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Abbott Clinical Research

Travel Information - Driving


Travel Information Categories:
General Travel Information
Tips for Air Travel
Tips For Bus Travel
Tips for Train Travel
Tips for Automobile Travel

Tips for spending the night afar

Tips for saving Money

Reference: Airlines, Hotels, Hostels, Booking Sites, Misc Sites



Tips for Driving:


I recommend not driving a long distance right before a screening or check in.  Some people can do it while others will really mess up their labs so try to get there at least a few hours early or the night before and get some rest.  Driving at night makes you want to sleep but don't take caffeine pills or drink coffee or energy drinks because that will mess up your labs. 


- Join a motor club such as AAA or Roadside assistance service.  In case you break down, you will be able to get help at an affordable rate.  Many insurance plans have roadside assistance. 


- Get an oil change before you go so they can check and fill all the vital fluids under the hood.  If you have an older car, get a tune-up.  Also make sure your tires have good tread and are inflated to the recommended PSI.  Bring an emergency kit with first aid, blankets, extra clothes and enough food and water for 2 days in case of breakdown or plunging off a bridge.



- Inspect your vehicle.  It's the law anyhow.  Make sure all of your lights are working. 


- Fill up at gas stations away from the Interstate.  Local stations can be cheaper by ten cents or more per gallon.  A mile or two out of your way can save a lot.  Wal-Mart has a discount if you have a Wal-Mart gift card.


- Split up your driving on cross-country trips.  Don't try to drive to much as the stress can affect your blood pressure and other lab results.  If you get tired, pull over for the night or at least a few hours of rest at a rest stop. 


- Drive with your windows up and your AC on.  Studies have been shown that you will get better gas mileage this way than driving with your windows down. 


- Drive at night.  Your car won't run as hot which will result in a little better gas mileage and slightly less wear on the tires.  Also, there will be less traffic but watch out for wildlife crossing the roads!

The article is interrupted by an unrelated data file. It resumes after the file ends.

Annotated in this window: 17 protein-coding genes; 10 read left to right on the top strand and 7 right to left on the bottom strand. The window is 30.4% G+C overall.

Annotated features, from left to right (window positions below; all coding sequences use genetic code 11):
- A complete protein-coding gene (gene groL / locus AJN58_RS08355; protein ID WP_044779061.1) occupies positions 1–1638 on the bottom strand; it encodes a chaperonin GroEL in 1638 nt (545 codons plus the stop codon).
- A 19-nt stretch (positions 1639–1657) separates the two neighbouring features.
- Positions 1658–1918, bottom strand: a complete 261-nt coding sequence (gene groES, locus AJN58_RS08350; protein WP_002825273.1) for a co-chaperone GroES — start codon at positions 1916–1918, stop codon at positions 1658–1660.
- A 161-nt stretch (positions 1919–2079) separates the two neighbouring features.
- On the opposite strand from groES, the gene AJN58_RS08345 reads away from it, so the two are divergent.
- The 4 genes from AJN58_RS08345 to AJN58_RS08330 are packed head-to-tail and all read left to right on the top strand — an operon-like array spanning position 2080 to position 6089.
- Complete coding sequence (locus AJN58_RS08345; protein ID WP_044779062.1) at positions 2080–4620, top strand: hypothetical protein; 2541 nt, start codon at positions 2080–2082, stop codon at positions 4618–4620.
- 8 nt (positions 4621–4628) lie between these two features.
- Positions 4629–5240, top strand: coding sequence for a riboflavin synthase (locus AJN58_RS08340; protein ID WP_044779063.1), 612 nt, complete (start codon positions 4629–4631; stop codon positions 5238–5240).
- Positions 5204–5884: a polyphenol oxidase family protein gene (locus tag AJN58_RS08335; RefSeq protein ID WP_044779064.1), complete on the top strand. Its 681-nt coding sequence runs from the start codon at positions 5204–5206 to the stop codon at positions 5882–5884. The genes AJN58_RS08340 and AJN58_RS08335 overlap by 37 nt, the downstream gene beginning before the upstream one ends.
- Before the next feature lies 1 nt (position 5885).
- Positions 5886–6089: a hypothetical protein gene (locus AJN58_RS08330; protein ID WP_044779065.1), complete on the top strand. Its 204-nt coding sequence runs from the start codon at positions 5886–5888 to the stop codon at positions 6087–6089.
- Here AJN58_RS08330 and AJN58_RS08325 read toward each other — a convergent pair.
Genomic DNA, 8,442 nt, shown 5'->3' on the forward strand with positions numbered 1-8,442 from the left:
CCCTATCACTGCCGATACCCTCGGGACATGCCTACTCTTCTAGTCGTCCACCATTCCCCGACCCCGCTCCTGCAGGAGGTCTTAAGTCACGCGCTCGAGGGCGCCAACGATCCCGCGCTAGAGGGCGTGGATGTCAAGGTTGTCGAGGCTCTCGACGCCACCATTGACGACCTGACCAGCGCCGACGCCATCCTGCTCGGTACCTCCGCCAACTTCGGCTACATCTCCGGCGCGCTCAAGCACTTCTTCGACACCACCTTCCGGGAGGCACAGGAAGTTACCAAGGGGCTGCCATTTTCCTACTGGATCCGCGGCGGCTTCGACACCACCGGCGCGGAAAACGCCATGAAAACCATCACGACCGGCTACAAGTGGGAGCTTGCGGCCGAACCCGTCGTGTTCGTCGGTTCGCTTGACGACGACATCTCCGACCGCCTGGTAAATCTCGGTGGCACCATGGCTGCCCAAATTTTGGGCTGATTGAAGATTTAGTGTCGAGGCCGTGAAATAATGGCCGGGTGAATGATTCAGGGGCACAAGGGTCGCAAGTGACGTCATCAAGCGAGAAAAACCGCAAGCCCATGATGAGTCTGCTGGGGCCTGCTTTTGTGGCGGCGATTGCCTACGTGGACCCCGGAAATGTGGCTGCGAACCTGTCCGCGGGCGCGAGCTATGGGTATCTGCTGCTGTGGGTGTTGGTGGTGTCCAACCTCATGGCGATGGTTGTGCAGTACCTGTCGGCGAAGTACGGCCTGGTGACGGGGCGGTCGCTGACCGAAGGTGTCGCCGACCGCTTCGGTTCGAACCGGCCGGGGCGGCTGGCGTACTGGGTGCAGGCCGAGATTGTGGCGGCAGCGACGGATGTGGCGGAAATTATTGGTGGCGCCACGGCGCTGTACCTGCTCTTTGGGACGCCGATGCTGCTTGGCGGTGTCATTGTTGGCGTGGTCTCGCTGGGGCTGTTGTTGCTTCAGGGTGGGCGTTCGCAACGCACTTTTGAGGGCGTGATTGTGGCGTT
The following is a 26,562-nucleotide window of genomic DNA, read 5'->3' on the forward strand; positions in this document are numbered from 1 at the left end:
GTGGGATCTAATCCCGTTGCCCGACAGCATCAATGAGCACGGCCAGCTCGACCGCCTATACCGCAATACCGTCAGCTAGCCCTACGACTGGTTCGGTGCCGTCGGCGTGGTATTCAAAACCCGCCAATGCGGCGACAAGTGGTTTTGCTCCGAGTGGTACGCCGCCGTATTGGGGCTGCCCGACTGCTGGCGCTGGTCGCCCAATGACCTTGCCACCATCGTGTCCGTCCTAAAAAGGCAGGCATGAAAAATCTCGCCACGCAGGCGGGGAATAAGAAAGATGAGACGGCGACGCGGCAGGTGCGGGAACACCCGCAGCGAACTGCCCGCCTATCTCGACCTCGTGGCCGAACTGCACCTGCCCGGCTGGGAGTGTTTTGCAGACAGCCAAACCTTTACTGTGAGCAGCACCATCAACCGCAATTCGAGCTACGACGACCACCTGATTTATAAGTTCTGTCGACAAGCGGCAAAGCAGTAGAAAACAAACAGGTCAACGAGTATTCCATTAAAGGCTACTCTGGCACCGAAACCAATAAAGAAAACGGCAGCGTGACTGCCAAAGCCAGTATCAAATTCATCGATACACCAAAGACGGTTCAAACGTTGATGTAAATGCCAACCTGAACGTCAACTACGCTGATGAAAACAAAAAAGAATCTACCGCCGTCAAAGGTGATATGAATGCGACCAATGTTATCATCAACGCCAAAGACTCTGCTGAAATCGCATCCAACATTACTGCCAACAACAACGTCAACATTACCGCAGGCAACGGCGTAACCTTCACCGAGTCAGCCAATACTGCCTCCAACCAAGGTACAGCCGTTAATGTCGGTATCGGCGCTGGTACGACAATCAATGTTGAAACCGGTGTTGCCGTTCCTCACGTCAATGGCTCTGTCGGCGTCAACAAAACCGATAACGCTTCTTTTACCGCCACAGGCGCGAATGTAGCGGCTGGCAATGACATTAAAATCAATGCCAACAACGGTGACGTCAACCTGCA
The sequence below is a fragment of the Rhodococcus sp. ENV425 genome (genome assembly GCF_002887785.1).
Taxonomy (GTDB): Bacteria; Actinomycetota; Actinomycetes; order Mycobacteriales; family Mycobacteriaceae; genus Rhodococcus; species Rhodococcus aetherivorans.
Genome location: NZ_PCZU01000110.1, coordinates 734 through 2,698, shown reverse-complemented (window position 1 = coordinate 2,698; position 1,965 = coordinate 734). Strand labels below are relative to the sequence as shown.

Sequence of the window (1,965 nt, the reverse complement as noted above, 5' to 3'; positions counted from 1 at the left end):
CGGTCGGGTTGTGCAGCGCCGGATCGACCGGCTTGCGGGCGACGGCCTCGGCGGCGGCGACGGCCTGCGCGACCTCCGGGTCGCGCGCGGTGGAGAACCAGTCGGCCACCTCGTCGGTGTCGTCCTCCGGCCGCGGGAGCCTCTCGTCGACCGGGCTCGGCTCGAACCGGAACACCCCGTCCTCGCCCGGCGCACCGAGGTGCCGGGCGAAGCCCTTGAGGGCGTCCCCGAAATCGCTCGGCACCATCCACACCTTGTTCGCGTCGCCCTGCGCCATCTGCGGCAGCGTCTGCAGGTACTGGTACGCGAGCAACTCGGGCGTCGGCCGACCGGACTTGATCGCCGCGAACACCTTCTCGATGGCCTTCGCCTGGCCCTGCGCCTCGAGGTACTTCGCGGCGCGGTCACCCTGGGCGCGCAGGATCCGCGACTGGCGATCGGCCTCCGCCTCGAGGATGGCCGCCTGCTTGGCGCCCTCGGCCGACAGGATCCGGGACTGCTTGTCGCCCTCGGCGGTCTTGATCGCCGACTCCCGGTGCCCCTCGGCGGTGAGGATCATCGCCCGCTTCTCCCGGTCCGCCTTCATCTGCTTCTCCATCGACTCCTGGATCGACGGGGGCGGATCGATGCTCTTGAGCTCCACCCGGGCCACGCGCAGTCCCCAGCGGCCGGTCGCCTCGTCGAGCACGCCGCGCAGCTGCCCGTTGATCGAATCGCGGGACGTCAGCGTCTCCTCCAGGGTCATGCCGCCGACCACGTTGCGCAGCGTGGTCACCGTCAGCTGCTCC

- If you can carpool, that will help out with expenses.  If you let others drive, just make sure your insurance covers all drivers.  Also, make sure you know who your traveling with. 


- Don't text or talk on cell phones while driving.  Many states ban this activity and you can be ticketed and it's just dangerous. 


- Always wear your seatbelt.  All passengers should be buckled.  Many states have laws that all passengers must be buckled. 


- Let people know where your going and which route you are taking.  You can also use GPS tracking apps on your phone so they can see where you are.  If you crash or drive into a ravine, at least someone will know which one. 


- Avoid driving through major cities during rush hour.  If you do, plan enough extra time.  Many cities have bypass highways or loops.  If the Interstate has three numbers, then it's a secondary route that should avoid the heavy areas.  Also, some cities have toll roads.



- Keep an eye on the weather.  While the weather may be bad, unless the city is completely shut down, the clinic will still operate as usual and not allow late arrivals for screenings and check ins. 


- Keep records of your mileage and receipts. You may be able to deduct your travel expenses on your taxes. 


- Keep an eye on your gas mileage.   To calculate your gas mileage, record your odometer reading.  Every time you fill up, fill up tank completely.  Subtract the odometer reading at each fill up from your previous and divide by the amount of gas you just bought and that is your gas mileage.  IE you drove 400 miles since your last fill up and you put 16 gallons of gas in, you're getting 25 mpg.  A steady decline in mpg may indicate problems in the engine so a tune-up and change of air filter can help.


- If you need to pull over for a while, many Wal-Mart's allow overnight parking.  Technically intended for RV's which the expectation if you doing your shopping there, as long as your parked away from the building, you should be good.  Some Wal-Mart's explicitly post no overnight parking so stay away from those.


- Need to shower before hitting a screening?  Most truck stops have showers for $5 to $20.  If you've been driving all night, a hot shower and change of clothes will be great before screening!



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